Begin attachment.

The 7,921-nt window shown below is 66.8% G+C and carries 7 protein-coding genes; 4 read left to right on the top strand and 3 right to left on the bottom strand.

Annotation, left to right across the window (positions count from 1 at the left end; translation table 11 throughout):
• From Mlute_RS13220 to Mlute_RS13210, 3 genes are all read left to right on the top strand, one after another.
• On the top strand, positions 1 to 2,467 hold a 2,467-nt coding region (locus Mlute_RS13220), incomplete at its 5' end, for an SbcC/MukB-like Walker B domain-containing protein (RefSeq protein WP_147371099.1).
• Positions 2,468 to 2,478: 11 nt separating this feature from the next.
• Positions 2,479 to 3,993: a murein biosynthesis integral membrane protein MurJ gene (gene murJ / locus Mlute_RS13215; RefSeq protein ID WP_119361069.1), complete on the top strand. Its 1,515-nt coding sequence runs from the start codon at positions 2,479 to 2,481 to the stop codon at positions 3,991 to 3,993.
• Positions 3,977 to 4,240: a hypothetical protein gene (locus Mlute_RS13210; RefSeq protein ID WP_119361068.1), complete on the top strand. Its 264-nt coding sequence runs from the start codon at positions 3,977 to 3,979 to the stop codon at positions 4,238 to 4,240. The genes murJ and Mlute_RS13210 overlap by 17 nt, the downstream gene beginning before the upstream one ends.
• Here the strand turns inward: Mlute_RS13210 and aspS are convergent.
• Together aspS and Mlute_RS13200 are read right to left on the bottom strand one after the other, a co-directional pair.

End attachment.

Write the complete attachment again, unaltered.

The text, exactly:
The 7,921-nt window shown below is 66.8% G+C and carries 7 protein-coding genes; 4 read left to right on the top strand and 3 right to left on the bottom strand.

Annotation, left to right across the window (positions count from 1 at the left end; translation table 11 throughout):
• From Mlute_RS13220 to Mlute_RS13210, 3 genes are all read left to right on the top strand, one after another.
• On the top strand, positions 1 to 2,467 hold a 2,467-nt coding region (locus Mlute_RS13220), incomplete at its 5' end, for an SbcC/MukB-like Walker B domain-containing protein (RefSeq protein WP_147371099.1).
• Positions 2,468 to 2,478: 11 nt separating this feature from the next.
• Positions 2,479 to 3,993: a murein biosynthesis integral membrane protein MurJ gene (gene murJ / locus Mlute_RS13215; RefSeq protein ID WP_119361069.1), complete on the top strand. Its 1,515-nt coding sequence runs from the start codon at positions 2,479 to 2,481 to the stop codon at positions 3,991 to 3,993.
• Positions 3,977 to 4,240: a hypothetical protein gene (locus Mlute_RS13210; RefSeq protein ID WP_119361068.1), complete on the top strand. Its 264-nt coding sequence runs from the start codon at positions 3,977 to 3,979 to the stop codon at positions 4,238 to 4,240. The genes murJ and Mlute_RS13210 overlap by 17 nt, the downstream gene beginning before the upstream one ends.
• Here the strand turns inward: Mlute_RS13210 and aspS are convergent.
• Together aspS and Mlute_RS13200 are read right to left on the bottom strand one after the other, a co-directional pair.